may be in .
Phylogeny: : + *: + ( + ( + )).
Characters: large eyes; sizeable brains; hollow long bones; (but small or no ossified keel); long retroverted as in birds; ventral edge of articulates with sternum as in birds and supports [P97]; expanded sternum with keel [P97]; longer than sternum [P97]; big on humerus for flight stroke muscles [P97]; primitively, deltopectoral crest has straight edges [P&S]; forearm longer than humerus [P97]; bone in wrist; hand with elongate digit 4 supporting wing membrane; 1-3 retained, with , and at least sometimes robust [U99]; wing membranes with fibers for stiffening [P97] (contra [U99] who suggests that wings were supported largely by physical attachment to legs, , etc.); short with pre-pubic bones; highly mobile hip joint [U99]; bowed and shorter than [P97]; reduced and fused to tibia [P97]; ankle [P97]; 4 elongated, closely appressed plus reduced 5th [P97] (contra, Bennett (1997), who states that the metatarsals were flexible: closely appressed in flight, but spread in walking); with 5 digits; pes 5 small & without claws [U99]; longish penultimate on feet (not ?) [U99]; wing membrane extends to leg in some or all groups, even between rear legs (); pteroid supports additional membrane to neck; fibers in membrane; typical gait may have been quadrupedal and , with limbs at least partly sprawling [U99]; bones generally highly pnematic or hollow & supported by internal struts [P97]; integument possibly with hair-like [P97] (widely disputed).
References: Bennett (1997), Padian (1997a) [P97]; Padian & Smith (1992) [P&S]; Unwin (1999) [U99].
Note: Padian (1997a) identifies several features as but then states that most are shared with dinosauromorphs. 011010.
, ?, , ?
Range: Late Triassic () to () of Europe for Dimorphodon. Inclusion of Sordes extends range to Asia and the . Various unconfirmed bits and pieces suggest a worldwide distribution.
Phylogeny: Pterosauria: (Campylognathoidea + (Rhamphorhynchoidea + Pterodactyloidea)) + *.
Introduction: , from the of Lyme Regis, Dorset, and Aust Cliff, Gloucestershire is the only certain member of the family Dimorphodontidae. Only a few specimens are known; all but one (the one illustrated) coming from the Sinemurian of the Dorset Coast of England.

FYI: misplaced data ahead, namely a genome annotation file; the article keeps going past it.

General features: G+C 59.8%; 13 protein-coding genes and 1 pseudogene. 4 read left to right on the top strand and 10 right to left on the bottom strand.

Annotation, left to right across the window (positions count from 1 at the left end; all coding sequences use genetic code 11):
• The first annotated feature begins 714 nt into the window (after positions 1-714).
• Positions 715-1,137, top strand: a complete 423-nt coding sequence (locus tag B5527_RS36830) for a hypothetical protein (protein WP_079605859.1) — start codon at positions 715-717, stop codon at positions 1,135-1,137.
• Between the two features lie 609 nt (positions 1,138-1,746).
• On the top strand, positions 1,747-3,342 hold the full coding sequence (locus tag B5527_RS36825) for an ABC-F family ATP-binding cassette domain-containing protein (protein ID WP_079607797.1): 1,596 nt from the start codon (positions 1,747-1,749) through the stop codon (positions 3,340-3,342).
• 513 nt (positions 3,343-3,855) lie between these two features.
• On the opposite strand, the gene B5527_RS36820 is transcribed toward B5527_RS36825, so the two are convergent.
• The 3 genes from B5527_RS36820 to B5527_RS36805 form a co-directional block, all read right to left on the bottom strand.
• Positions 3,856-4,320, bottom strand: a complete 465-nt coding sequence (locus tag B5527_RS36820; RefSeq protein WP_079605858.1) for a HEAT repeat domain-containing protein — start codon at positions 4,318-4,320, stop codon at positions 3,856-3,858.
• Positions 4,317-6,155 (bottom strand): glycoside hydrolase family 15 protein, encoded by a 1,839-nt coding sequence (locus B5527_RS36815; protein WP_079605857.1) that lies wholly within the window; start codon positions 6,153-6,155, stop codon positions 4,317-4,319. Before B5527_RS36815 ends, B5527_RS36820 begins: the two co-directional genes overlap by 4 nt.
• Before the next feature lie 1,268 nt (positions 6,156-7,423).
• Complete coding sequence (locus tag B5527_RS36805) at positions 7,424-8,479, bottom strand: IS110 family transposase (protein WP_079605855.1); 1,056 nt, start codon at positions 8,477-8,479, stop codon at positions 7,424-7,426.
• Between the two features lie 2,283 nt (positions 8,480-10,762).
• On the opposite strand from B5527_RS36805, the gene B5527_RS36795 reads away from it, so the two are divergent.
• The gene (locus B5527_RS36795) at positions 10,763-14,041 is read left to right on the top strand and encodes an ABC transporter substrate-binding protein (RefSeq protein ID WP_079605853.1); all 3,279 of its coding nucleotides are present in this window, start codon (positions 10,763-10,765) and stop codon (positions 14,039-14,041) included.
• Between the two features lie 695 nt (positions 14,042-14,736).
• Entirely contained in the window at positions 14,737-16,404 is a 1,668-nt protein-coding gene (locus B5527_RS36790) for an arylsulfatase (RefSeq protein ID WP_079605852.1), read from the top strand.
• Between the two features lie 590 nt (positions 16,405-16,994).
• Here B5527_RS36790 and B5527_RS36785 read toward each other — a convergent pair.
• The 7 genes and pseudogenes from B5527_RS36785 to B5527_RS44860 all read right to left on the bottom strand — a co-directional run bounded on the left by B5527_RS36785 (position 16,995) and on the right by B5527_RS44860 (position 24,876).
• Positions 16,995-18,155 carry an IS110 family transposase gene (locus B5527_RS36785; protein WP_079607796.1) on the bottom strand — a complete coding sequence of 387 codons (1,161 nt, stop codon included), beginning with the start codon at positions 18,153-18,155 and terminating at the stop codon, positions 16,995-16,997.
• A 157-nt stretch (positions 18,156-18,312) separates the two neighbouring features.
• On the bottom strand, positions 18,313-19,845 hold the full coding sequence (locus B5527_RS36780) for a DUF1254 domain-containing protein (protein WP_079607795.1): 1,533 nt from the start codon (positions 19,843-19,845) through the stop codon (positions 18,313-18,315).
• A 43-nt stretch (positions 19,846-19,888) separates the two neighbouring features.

This primitive pterosaur had quite a large, deep skull that was also very lightly built, consisting of large openings separated by narrow strips of bone. The tail was long, with the first five or six vertebrae short and flexible, and the rest elongated and stiffened against each other by long strips of bone. The tail was thus a long stiff rudder, flexible only at the base, and used for stabilization in flight. The overall length was up to 100 cm, with a wingspan up to 1.4 metres. The hind legs were long and powerful, indicating that Dimorphodon was able to walk competently on land, bird or dinosaur fashion. (MAK 991008)
Characters: medium-sized; large, deep skull; does not extend posteriorly to the level of the ; breaks contact between ascending process of maxilla and ; cranial struts very thin; tiny; tail long; first five or six short and flexible, and the rest elongated and stiffened against each other by long strips of bone (tail used as rudder, flexible only at base); sternal complex wider (laterally) than deep; deltopectoral crest with bulbous distal expansion [P&S]; roughly equal in length; large wing claws; legs long; metatarsals tightly appressed; attached to ankles and uropatagium even to toes in Sordes [U99].
Notes:  the name is derived from the dimorphic teeth: large conical stabbing teeth anteriorly, and tiny pointed teeth posteriorly. However, many types of pterosaur developed similar specializations and this particular trait may be characteristic of the pterosaurs as a whole.  Sordes is variously classified as just basal to this group, as a dimorphodontid, or as a rhamphorhynchoid (U&B). Nesodactylus is known from a rather incomplete specimen from the Late Jurassic of Cuba.  Sordes has also been at the heart of the controversy relating to wing attachment, with Unwin and others using some of these beautifully preserved specimens to show that the wing was attached far down the ankle, as well as extending between the legs, making bipedal locomotion almost impossible.
References: Padian & Smith (1992) [P&S]; Unwin (1999) [U99]; Unwin & Bakhurina (2000) [U&B]. ATW030607.
, (Eur, India, Greenland?)
Range: Late Triassic to Early Jurassic of Europe, India, Greenland, & possibly North America
Phylogeny: Pterosauria: (Rhamphorhynchoidea + Pterodactyloidea) + *.
Characters: medium to large (wingspan 1-6 m); long jaws, slightly curved anteriorly; numerous sharp teeth; relatively short neck; long tail with terminal diamond-shaped flap.
Notes: Eudimorphodon had multi-cusped teeth. ATW030223.
Definition: Rhamphorhynchus > .
Range: Early Jurassic to Late Jurassic
'Phylogeny: Pterosauria: Pterodactyloidea + *.
Characters: Skull more than three times longer than deep (U&B); bony mandibular ; very large, protruding anterior teeth; mandibular teeth not dimorphic (?!) (U&B); tip of lower jaw (?) dorsally deflected, toothless and very sharp; separate (U&B); orbits larger than nasal and preorbital openings (U&B); ventrally oriented; long, stiffened tail, sometimes with "rudder"; deltopectoral crest with bulbous distal expansion [P&S]; 5-6 carpals; metatarsal 4 reduced in length (U&B); loosely appressed metatarsals; pes 5 retains 2 phalanges & is hooked or retroverse. Tail probably provided stability, but less maneuverability.